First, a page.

With this same regard to Combat ships, the Buccaneer may wield an impressive array of weapons allowing it to pack one hell of a punch, but it’s trade-off in game design is that it cannot absorb a wealth of firepower in return. Trade-offs like these and others are essential in both game design, and in building the immersive universe Star Citizens deserve, and can often be offset by practice with a specific ship, individual understanding of each ship’s unique characteristics, and honing your dogfighting skills in general. Those that do can put these things to great use, but for the mere Content Manager mortals amongst us, we would probably fair better in a more rugged combat ship with slightly fewer guns and more missiles.

In the final analysis, your best bet will often be in finding the right combination of pilot, ship, and situation as opposed to just picking the one with the higher number. Which spaceship, is the right spaceship for you?

With that, there’s a fair chunk of newly available information contained here so lets dig down into each area and see what they’re all about.

The Little Chart of Big Ship Sizes
What’s Being a Capital Ship Mean, Anyway? Ship Size Sample Ships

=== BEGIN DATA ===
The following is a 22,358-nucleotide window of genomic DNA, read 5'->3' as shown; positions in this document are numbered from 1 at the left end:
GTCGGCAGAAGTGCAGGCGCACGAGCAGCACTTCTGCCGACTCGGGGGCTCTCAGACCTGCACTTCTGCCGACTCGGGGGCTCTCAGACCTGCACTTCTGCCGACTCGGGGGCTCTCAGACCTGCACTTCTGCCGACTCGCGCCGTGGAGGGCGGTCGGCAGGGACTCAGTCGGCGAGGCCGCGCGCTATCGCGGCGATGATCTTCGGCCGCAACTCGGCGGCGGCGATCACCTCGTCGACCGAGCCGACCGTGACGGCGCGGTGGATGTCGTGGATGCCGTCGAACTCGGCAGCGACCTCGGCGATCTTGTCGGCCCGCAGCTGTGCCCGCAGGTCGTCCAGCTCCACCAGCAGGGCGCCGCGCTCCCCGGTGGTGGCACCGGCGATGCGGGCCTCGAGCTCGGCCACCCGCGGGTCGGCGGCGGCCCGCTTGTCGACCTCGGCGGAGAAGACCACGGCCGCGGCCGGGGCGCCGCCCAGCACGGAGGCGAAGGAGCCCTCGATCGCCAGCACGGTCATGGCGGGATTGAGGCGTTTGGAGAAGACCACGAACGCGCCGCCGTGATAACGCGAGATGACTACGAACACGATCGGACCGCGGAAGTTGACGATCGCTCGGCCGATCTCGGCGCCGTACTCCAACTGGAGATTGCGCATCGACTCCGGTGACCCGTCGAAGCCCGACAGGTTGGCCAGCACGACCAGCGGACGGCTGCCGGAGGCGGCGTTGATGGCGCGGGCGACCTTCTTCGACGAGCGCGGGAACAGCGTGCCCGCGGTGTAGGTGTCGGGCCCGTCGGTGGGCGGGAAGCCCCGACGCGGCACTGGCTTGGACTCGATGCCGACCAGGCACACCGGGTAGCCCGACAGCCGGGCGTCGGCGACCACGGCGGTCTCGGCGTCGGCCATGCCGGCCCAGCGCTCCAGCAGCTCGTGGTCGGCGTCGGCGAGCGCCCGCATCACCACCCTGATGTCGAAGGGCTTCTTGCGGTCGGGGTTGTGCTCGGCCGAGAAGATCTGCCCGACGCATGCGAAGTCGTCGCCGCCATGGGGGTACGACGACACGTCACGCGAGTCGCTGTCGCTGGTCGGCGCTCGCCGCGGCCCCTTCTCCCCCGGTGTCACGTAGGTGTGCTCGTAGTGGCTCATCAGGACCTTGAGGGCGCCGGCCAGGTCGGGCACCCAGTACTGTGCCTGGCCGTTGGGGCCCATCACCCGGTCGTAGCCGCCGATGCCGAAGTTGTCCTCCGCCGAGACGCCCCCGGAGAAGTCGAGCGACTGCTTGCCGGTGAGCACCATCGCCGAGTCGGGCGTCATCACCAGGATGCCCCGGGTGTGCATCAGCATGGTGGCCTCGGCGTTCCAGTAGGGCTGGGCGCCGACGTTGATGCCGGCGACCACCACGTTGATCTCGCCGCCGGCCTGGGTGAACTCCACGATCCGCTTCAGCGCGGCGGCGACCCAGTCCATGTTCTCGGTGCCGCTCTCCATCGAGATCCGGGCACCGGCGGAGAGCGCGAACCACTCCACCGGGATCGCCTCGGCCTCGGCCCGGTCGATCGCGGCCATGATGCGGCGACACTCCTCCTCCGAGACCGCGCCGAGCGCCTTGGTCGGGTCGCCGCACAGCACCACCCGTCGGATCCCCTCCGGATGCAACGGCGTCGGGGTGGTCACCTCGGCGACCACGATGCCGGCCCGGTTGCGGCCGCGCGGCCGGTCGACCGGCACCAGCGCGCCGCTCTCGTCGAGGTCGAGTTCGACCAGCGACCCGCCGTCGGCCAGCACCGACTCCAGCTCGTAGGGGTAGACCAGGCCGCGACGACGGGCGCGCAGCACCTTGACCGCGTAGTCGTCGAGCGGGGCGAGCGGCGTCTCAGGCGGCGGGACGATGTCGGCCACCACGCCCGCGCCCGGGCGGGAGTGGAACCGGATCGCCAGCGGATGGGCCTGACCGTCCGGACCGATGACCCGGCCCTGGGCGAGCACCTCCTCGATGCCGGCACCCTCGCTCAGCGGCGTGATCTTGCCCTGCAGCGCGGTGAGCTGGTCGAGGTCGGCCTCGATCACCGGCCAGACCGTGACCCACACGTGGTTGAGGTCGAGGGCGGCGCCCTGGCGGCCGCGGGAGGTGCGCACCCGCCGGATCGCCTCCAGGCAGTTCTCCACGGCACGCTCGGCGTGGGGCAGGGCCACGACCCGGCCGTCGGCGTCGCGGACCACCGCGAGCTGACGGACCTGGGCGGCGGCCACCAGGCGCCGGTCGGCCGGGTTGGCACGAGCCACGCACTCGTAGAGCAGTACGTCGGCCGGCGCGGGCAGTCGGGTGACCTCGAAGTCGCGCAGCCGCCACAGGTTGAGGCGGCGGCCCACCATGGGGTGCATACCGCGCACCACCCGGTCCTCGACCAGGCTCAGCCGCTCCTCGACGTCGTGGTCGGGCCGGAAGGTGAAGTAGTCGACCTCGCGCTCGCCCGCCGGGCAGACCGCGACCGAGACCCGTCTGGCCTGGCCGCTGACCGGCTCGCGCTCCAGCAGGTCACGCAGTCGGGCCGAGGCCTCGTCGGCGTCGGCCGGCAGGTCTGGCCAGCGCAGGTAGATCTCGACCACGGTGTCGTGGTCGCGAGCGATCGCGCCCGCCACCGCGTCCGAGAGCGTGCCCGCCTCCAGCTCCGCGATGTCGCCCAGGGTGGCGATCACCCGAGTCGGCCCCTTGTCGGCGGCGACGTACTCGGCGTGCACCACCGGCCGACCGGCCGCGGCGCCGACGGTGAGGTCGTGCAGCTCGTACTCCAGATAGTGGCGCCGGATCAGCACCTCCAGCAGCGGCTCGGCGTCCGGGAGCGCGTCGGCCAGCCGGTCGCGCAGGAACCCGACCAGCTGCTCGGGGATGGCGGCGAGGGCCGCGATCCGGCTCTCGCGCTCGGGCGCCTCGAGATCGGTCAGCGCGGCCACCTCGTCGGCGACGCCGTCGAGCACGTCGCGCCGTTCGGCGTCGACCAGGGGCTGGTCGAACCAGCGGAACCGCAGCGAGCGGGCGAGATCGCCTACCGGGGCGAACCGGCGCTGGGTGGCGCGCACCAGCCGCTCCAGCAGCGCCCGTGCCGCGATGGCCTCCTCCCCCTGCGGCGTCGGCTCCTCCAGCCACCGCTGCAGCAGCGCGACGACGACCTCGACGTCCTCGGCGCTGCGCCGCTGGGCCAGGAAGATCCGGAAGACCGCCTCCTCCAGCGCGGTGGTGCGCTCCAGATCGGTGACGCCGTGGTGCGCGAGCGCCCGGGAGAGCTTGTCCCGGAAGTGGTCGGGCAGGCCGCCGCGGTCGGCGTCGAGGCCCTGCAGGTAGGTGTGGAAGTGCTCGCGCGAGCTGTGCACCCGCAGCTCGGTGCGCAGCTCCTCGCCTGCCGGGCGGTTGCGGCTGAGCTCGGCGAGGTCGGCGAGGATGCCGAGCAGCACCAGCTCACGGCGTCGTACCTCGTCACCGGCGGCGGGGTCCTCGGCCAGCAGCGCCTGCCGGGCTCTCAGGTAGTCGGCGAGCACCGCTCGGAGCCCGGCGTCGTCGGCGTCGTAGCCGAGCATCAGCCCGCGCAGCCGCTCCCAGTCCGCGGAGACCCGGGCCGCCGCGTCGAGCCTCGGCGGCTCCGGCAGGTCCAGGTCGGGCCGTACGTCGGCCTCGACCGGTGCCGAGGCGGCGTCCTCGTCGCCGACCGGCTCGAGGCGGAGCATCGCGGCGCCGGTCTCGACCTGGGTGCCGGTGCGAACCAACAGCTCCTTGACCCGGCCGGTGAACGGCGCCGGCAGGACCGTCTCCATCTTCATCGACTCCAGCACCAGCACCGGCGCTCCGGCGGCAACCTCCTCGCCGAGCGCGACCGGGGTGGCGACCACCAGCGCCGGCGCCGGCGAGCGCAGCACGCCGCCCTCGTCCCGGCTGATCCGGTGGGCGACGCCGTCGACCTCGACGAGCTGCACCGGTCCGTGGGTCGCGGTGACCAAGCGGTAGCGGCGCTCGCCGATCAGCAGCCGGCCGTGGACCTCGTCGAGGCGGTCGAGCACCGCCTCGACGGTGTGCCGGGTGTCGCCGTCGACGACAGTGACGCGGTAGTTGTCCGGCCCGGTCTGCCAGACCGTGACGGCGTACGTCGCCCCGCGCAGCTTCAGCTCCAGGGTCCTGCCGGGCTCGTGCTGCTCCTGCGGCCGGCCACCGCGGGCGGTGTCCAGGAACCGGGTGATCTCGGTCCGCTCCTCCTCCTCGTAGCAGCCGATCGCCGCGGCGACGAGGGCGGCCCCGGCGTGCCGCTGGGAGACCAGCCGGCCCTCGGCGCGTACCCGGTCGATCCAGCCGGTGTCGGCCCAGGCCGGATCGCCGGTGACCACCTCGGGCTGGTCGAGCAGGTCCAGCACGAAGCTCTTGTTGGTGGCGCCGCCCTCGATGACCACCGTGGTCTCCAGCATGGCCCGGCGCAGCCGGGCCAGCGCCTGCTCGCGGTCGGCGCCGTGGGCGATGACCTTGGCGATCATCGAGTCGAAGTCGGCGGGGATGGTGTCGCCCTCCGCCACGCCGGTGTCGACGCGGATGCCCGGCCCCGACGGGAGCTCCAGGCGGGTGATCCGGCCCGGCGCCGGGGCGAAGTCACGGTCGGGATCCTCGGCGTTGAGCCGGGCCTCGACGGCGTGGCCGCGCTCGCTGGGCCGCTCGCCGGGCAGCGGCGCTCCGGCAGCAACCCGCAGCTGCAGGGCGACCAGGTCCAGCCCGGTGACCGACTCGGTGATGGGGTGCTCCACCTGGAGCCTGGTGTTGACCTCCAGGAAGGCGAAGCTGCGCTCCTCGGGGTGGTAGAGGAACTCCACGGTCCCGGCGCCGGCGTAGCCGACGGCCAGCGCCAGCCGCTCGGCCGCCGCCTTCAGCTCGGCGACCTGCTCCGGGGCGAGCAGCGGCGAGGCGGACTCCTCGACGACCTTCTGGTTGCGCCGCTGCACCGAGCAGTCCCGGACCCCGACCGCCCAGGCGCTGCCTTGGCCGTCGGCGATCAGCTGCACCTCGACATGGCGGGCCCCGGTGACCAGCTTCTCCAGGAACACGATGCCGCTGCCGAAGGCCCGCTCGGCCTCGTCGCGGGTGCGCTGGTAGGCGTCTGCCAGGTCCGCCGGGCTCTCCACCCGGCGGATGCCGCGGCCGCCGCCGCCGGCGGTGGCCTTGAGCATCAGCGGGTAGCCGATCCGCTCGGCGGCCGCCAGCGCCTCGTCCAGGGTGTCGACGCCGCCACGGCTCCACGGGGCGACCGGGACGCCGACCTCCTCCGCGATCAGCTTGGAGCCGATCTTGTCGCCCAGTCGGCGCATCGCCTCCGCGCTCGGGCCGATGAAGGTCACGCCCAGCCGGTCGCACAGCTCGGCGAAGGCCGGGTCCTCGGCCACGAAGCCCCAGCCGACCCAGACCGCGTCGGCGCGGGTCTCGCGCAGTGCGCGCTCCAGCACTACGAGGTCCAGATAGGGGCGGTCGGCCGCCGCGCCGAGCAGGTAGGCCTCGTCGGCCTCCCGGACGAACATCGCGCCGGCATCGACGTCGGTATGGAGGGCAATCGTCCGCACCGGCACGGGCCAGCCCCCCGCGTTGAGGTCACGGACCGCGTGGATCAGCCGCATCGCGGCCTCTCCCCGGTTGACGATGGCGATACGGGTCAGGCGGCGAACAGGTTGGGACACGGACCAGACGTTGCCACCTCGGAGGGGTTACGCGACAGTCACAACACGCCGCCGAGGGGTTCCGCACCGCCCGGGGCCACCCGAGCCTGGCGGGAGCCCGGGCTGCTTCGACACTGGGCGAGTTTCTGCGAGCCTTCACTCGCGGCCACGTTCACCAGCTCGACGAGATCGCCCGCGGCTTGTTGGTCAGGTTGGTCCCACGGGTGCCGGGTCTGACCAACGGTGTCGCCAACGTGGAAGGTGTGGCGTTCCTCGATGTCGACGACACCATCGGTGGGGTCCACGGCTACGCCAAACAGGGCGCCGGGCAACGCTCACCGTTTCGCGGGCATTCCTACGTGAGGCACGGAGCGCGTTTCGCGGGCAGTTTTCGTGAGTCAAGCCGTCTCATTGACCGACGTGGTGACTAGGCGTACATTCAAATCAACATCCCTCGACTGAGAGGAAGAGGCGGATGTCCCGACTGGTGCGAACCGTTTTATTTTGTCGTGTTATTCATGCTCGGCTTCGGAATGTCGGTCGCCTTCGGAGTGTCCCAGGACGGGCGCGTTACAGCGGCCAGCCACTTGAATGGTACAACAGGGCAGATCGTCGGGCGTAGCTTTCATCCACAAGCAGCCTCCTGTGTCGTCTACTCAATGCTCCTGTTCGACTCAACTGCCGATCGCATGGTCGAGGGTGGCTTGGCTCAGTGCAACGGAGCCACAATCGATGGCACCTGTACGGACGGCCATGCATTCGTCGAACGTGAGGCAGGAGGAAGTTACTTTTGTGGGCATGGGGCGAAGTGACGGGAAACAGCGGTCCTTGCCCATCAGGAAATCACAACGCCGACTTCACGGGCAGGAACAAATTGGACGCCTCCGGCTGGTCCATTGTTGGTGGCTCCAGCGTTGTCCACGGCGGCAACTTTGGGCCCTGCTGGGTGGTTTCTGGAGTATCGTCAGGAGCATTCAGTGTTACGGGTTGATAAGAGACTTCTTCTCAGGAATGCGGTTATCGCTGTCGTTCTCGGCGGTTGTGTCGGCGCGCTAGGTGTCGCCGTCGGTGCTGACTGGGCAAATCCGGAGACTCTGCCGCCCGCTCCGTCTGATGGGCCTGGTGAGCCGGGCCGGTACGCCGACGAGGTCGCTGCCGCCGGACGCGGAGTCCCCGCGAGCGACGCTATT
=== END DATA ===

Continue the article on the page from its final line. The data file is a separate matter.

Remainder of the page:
Vehicle Ursa Lynx Cyclone PTV Snub Archimedes X1 85X Dragonfly Small Defender Razor Sabre Terrapin Medium Freelancer Eclipse Cutlass Vanguard Large Carrack Reclaimer Merchantman Constellation Capital Orion Hull-E Endeavor Polaris

* This is a partial selection of ships for various sizes.

Ship Size

The Size value is a simplified overview of both the scale of a ship’s physicality, and the scope of its player investment. While these values are not absolutes i.e. some Capital ships may be smaller, some Medium ships may be larger, it is intended only to be a starting point in your understanding of a particular ship’s place in the Star Citizen universe, and not the final word on what it can and cannot do.

Glossary of Ship Sizes


Can only be operated on ground, the range spans from simple personal transport vehicles like the Greycat, through exploration rovers like the Lynx and Ursa to much larger vehicles. Can often be crewed by a single player or a small group.


A ship that is completely dependent on another ship to work over a wide area. Sometimes referred to as a parasite craft. Will work in space and atmosphere with generally only a single pilot. Often has no Quantum Drive or fuel intakes which limit its range without the parent ship.


Generally up to 25m in length. Ships that operate in space with Quantum capability. Ideal for solo operators but not exclusively single-seaters. Appropriate for the vast majority of landing pads on stations throughout the verse.


Most commonly 25-50m in length. Can be operated independently, but will flourish most effectively with additional crew. Often contains living accommodations for the crew to support extended missions or some form of cargo area. Designed to be played with a small group of friends well.


Frequently found in the 50-150m length range, these ships can be operated with a skeleton crew, but really require an experienced medium to large crew working together as a unit throughout the mission to achieve their goals. Maintenance and repair costs often become a significant factor in this size bracket.